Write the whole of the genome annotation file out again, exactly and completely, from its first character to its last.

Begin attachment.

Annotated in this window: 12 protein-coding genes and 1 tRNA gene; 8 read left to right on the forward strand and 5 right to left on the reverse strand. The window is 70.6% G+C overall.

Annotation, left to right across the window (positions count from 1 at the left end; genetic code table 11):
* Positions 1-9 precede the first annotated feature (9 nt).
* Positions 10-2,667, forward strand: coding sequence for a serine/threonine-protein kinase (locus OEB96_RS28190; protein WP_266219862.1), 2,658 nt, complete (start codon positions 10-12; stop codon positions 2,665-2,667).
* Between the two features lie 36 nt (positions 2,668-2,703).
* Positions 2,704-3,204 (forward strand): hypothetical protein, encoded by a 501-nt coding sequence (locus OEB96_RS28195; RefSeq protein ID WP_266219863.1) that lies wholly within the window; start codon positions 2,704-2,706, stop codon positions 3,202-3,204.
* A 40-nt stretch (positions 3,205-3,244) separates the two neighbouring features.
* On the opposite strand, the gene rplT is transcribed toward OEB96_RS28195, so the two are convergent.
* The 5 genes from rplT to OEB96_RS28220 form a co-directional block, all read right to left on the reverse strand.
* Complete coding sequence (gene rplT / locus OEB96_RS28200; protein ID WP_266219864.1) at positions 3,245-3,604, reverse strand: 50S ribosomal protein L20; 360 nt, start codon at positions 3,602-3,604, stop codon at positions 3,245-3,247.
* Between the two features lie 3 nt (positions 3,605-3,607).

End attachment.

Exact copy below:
Annotated in this window: 12 protein-coding genes and 1 tRNA gene; 8 read left to right on the forward strand and 5 right to left on the reverse strand. The window is 70.6% G+C overall.

Annotation, left to right across the window (positions count from 1 at the left end; genetic code table 11):
* Positions 1-9 precede the first annotated feature (9 nt).
* Positions 10-2,667, forward strand: coding sequence for a serine/threonine-protein kinase (locus OEB96_RS28190; protein WP_266219862.1), 2,658 nt, complete (start codon positions 10-12; stop codon positions 2,665-2,667).
* Between the two features lie 36 nt (positions 2,668-2,703).
* Positions 2,704-3,204 (forward strand): hypothetical protein, encoded by a 501-nt coding sequence (locus OEB96_RS28195; RefSeq protein ID WP_266219863.1) that lies wholly within the window; start codon positions 2,704-2,706, stop codon positions 3,202-3,204.
* A 40-nt stretch (positions 3,205-3,244) separates the two neighbouring features.
* On the opposite strand, the gene rplT is transcribed toward OEB96_RS28195, so the two are convergent.
* The 5 genes from rplT to OEB96_RS28220 form a co-directional block, all read right to left on the reverse strand.
* Complete coding sequence (gene rplT / locus OEB96_RS28200; protein ID WP_266219864.1) at positions 3,245-3,604, reverse strand: 50S ribosomal protein L20; 360 nt, start codon at positions 3,602-3,604, stop codon at positions 3,245-3,247.
* Between the two features lie 3 nt (positions 3,605-3,607).